The Highwayman Came Riding, Riding
John A. Ward






“Breasts!” said Cooder.  

“What about breasts?” asked Chesty.   

“I once read a poem about breasts.”   

“Who would write a poem about breasts?”   

“I’m sure there are a lot of poems about breasts.”   

“Name one,” said Chesty.   

“The Highwayman,” said Cooder.  “I read it in high school.”   

“Oh, yeah. I remember that one.”   

“His girlfriend shot her breast off helping him to escape.”  Cooder rose from his chair, clutching the banana that came with the tomato caprese sandwich, and pressed it to his chest like a pistol.    

Tlot-tlot, in the frosty silence! Tlot-tlot, in the echoing night!  
Nearer he came and nearer. Her face was like a light.
Her eyes grew wide for a moment; she drew one last deep breath,
Then her finger moved in the moonlight,
               Her musket shattered the moonlight,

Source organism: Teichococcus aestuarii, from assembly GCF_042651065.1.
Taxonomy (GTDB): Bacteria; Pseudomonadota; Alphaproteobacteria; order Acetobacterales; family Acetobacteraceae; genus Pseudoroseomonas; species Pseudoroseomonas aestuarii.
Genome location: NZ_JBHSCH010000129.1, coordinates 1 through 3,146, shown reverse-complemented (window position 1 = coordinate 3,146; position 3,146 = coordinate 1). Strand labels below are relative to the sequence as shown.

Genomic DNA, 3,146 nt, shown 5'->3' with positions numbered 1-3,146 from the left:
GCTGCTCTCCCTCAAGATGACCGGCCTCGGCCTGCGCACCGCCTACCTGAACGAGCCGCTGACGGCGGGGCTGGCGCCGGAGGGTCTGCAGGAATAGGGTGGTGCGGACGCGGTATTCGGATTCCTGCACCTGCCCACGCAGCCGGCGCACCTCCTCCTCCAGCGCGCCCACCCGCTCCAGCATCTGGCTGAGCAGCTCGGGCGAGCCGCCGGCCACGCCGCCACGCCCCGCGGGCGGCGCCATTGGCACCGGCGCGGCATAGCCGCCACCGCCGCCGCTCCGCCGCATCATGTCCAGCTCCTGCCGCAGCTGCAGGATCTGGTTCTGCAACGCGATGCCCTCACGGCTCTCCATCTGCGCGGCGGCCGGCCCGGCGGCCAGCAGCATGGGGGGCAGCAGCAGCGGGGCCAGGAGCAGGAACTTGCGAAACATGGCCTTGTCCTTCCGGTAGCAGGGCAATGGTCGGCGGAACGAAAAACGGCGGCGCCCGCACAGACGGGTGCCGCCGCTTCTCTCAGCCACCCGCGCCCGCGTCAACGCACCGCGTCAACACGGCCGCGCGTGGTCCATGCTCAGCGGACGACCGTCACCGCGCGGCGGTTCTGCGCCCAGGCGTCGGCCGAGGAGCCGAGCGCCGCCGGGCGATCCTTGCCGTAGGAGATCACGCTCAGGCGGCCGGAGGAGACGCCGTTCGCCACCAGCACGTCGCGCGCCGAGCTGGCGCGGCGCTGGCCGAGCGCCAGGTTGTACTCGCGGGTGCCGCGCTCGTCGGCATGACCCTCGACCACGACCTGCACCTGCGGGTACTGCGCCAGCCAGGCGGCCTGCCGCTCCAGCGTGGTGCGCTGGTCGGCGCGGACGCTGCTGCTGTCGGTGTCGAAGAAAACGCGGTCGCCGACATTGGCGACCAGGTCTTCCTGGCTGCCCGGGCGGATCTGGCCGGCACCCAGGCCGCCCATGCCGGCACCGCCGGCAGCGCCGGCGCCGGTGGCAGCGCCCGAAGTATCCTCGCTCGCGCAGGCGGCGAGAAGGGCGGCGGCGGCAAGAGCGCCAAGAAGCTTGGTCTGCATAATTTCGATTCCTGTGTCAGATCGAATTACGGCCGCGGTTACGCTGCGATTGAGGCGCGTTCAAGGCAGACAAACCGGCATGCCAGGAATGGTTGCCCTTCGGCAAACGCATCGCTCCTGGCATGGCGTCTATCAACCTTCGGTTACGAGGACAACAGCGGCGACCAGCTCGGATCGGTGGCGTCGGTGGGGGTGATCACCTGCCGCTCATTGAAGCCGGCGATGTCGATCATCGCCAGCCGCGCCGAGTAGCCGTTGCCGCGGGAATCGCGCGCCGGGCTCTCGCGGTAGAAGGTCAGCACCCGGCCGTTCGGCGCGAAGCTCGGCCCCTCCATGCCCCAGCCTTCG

Shattered her breast in the moonlight and warned him—with her death.”   

“She died,” said Chesty.   

“Bled to death,” said Cooder.  “Would you shoot your breast off to help me escape?”   

“Women don’t do that anymore. That was a romantic age.  We’re more restrained now.”   

“How could you be more restrained?  The redcoats bound her at attention with a musket to her breast.”   

“Restrained in our behavior, at most I’d get a nipple pierced.”   

“Would  that hurt?”   

She sighed. “The pain, it lasted for days.”  

First published: February 2018
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